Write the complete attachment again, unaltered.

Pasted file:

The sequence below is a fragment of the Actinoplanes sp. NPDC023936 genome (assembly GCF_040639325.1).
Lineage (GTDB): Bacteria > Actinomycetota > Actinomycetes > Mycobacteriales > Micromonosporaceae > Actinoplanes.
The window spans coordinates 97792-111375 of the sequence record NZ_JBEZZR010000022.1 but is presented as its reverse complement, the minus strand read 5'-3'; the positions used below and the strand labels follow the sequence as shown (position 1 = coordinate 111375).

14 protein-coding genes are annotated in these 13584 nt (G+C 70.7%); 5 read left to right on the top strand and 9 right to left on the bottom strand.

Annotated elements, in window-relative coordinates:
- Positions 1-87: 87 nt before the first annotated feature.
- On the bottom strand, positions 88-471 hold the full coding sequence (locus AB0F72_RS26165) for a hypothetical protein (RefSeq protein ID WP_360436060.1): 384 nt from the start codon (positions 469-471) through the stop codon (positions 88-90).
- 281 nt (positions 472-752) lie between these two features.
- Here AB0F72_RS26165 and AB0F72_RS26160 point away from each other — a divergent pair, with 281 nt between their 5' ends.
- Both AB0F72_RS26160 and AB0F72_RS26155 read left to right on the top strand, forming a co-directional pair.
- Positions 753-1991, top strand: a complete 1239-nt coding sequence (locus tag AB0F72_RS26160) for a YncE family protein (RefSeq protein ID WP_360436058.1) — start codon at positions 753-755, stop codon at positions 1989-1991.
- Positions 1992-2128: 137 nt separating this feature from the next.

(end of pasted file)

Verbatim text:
The sequence below is a fragment of the Actinoplanes sp. NPDC023936 genome (assembly GCF_040639325.1).
Lineage (GTDB): Bacteria > Actinomycetota > Actinomycetes > Mycobacteriales > Micromonosporaceae > Actinoplanes.
The window spans coordinates 97792-111375 of the sequence record NZ_JBEZZR010000022.1 but is presented as its reverse complement, the minus strand read 5'-3'; the positions used below and the strand labels follow the sequence as shown (position 1 = coordinate 111375).

14 protein-coding genes are annotated in these 13584 nt (G+C 70.7%); 5 read left to right on the top strand and 9 right to left on the bottom strand.

Annotated elements, in window-relative coordinates:
- Positions 1-87: 87 nt before the first annotated feature.
- On the bottom strand, positions 88-471 hold the full coding sequence (locus AB0F72_RS26165) for a hypothetical protein (RefSeq protein ID WP_360436060.1): 384 nt from the start codon (positions 469-471) through the stop codon (positions 88-90).
- 281 nt (positions 472-752) lie between these two features.
- Here AB0F72_RS26165 and AB0F72_RS26160 point away from each other — a divergent pair, with 281 nt between their 5' ends.
- Both AB0F72_RS26160 and AB0F72_RS26155 read left to right on the top strand, forming a co-directional pair.
- Positions 753-1991, top strand: a complete 1239-nt coding sequence (locus tag AB0F72_RS26160) for a YncE family protein (RefSeq protein ID WP_360436058.1) — start codon at positions 753-755, stop codon at positions 1989-1991.
- Positions 1992-2128: 137 nt separating this feature from the next.